AS we reported earlier this week, the community mental health team which has been using Bootham Park Hospital since it closed to outpatients two years ago will move out later this month - bringing to an end the building's 240 years as a psychiatric institution.

The Tees, Esk and Wear Valley NHS Foundation Trust (TEWV), which now runs mental health services in the region, plans to build a replacement mental health hospital in Haxby Road, which it says should open in 2019.

But what of Bootham Park Hospital itself? It is one of York's finest Georgian buildings, Grade 1 listed, designed by John Carr and built by public subscription, as the York Lunatic Asylum, between 1774 and 1777.

NHS Property Services, which now owns the building, has already invited expressions of interest from other public sector bodies.

If, after 40 days have elapsed, there have been no realistic offers, the building will be put on the open market. Money from the sale of the building will go into national NHS coffers - even though it was largely the subscriptions of local people (including Joseph Rowntree and the 'railway king' George Hudson) which enabled the building be be built in the first place.

York Press:

Bootham Park Hospital. Photo: Bob Adams

Retired consultant psychiatrist Dr Bob Adams, who worked at the hospital from 1990 to 2014, believes that ultimately it is most likely to be converted into a hotel or luxury flats.

But he fears that, if left empty for too long, it could deteriorate quickly: a fear shared by the York Civic Trust, which earlier this week urged developers, the city council and the NHS to remember that 'we are all temporary custodians of a valuable treasure.'

A valuable treasure is exactly what this building is. No expense was spared when it was built, from the appointment of a celebrated architect to the use of elegant tiled floors, Tuscan columns and fashionable Venetian coloured glass windows.

According to the History of York website, the building - which was designed as a lunatic asylum so that mentally ill people did not need to be sent to prison - was described as 'an elegant and expensive affair' by the local press at the time. Not everyone was impressed, however. William Mason, a precentor at the Minster, clearly felt the extravagant design was a waste of public money, and suggested it should be advertised as 'a lunatic hotel'.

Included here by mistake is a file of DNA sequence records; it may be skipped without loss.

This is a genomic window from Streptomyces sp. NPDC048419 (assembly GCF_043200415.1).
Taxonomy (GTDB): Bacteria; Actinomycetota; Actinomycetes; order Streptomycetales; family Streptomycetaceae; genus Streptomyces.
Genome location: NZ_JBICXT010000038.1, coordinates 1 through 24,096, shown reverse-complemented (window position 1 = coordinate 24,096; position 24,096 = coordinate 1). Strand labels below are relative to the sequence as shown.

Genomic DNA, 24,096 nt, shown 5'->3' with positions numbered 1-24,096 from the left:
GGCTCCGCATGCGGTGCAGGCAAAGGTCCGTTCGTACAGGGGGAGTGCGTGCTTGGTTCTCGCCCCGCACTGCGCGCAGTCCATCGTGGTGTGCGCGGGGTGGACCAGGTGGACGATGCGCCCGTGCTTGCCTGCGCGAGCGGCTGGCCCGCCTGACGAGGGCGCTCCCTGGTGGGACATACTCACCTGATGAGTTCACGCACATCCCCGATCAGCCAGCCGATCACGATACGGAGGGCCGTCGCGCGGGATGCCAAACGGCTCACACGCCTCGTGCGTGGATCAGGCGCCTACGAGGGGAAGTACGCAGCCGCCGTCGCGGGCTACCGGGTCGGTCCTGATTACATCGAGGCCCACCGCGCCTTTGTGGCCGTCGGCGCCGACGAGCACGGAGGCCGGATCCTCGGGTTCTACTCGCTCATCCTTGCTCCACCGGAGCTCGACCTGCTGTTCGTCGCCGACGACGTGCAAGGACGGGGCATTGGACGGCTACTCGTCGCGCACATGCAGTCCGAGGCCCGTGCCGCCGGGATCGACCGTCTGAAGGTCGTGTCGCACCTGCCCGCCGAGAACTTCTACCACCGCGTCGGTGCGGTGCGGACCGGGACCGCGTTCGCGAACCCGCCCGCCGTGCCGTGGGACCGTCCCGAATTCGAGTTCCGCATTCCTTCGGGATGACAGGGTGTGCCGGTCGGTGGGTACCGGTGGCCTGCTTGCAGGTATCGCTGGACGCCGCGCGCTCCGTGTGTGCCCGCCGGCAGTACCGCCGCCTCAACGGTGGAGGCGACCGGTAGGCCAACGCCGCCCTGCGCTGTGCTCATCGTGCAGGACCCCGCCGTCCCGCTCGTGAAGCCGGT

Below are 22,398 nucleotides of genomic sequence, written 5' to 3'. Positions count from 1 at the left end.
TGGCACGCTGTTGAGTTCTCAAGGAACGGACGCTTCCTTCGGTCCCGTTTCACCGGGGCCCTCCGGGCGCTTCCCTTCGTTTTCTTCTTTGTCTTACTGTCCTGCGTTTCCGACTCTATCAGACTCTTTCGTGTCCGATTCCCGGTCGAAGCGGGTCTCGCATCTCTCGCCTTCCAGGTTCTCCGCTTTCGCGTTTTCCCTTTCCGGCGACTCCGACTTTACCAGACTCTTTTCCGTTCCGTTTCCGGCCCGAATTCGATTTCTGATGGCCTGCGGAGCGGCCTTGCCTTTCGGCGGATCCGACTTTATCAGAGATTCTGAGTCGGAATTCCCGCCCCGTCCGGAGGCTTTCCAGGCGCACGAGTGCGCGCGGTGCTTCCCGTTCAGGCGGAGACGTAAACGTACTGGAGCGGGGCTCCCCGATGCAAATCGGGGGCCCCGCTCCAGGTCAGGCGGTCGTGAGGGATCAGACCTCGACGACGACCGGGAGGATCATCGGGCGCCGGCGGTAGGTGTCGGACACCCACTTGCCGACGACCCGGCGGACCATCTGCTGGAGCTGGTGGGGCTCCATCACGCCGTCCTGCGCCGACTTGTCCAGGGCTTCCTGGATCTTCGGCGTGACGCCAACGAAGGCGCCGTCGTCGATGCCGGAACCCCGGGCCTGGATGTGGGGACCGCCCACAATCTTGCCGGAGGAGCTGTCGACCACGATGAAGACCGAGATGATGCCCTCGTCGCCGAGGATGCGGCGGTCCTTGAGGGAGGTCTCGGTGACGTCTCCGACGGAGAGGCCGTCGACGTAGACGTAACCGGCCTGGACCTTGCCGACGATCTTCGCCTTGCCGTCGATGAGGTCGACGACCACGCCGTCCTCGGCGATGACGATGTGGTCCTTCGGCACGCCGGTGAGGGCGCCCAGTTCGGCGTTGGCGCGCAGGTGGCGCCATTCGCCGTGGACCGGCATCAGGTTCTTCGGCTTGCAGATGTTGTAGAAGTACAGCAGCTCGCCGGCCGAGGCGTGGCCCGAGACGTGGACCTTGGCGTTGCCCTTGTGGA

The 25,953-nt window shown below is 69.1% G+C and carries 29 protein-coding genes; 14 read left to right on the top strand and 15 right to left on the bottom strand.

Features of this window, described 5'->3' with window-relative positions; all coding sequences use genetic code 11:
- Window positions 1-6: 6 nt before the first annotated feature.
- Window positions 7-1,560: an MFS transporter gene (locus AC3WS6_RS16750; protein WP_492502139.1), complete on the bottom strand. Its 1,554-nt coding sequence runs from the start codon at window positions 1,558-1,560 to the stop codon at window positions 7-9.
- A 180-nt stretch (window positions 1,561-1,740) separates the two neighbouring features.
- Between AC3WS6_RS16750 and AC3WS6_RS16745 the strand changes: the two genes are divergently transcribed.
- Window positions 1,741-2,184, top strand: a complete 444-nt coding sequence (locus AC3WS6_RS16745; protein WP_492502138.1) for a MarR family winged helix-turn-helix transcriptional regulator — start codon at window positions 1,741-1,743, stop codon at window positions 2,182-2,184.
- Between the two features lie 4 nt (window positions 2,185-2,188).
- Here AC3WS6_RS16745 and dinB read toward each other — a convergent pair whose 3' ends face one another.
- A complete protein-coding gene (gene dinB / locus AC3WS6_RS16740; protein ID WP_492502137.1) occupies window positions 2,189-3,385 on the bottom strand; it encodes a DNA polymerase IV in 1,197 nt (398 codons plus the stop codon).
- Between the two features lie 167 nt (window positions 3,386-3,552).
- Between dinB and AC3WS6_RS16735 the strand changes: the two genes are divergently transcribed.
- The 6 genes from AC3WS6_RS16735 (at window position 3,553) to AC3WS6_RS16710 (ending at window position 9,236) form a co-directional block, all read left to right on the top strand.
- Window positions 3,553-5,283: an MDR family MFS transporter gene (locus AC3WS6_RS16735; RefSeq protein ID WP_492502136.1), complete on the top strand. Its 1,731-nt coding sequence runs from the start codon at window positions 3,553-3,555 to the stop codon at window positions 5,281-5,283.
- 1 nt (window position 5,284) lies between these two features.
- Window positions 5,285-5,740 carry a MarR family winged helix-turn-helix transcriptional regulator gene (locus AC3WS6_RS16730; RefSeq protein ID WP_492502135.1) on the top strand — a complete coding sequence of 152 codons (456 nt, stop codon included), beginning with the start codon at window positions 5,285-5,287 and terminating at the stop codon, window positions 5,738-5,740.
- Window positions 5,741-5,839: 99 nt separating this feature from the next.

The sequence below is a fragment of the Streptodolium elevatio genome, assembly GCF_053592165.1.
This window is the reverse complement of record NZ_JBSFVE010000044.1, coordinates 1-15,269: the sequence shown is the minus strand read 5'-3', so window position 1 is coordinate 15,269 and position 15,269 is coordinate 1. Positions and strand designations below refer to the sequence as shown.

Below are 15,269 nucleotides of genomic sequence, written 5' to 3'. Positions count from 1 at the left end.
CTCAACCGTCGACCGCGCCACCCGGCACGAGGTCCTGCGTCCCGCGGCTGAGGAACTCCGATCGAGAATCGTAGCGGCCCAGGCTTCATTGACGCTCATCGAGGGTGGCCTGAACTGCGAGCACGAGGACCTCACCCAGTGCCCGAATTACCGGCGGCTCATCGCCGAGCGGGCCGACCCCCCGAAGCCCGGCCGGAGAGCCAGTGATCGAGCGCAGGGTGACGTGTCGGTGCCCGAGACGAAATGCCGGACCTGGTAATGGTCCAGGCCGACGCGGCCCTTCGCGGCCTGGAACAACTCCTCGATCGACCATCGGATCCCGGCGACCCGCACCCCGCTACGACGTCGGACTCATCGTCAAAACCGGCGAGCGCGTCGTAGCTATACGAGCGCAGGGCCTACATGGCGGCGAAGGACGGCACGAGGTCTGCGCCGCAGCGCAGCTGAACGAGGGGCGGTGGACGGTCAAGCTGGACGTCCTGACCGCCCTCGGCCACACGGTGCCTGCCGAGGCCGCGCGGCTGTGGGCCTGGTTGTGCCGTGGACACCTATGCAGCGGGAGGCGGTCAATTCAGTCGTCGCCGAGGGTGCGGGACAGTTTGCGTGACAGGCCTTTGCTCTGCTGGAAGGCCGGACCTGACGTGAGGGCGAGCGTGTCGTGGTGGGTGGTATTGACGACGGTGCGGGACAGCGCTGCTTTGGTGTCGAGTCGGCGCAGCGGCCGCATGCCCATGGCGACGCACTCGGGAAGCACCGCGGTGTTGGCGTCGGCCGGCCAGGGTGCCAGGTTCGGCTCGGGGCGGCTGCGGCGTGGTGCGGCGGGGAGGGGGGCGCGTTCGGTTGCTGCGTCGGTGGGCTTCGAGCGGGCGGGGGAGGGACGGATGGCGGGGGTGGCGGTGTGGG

In the early 1900s, the York Lunatic Asylum was notorious for a series of scandals (see panel below).

But none of that detracts from its value as a part of York's heritage.

York Press:

Venetian glass windows inside the hospital

In 2013, before he knew that the hospital would suddenly close a couple of years later, Dr Adams took a series of photographs of the inside of the building.

It was still in use as a psychiatric hospital. He had to avoid photographing staff and patients. But the images he captured provide a wonderful record of the elegance and beauty of the building.

He shared his photographs with us - and we reproduce some in our gallery 9top), so that you can see for yourselves...


In 1772, the then Archbishop of York, Robert Hay Drummond, brought together 'twenty four Yorkshire gentlemen' with the purpose of establishing a 'county lunatic asylum, York'. The architect John Carr was co-opted, and by July 1773, £5,000 had been pledged, and Carr's initial design for a 54-bed hospital had been approved. The aim was to provide a proper, purpose built asylum so that mentally ill people - rich and poor alike - would not end up in prison. The project was a fine example of the 'striking local tradition of philanthropy', says the York Civic Trust.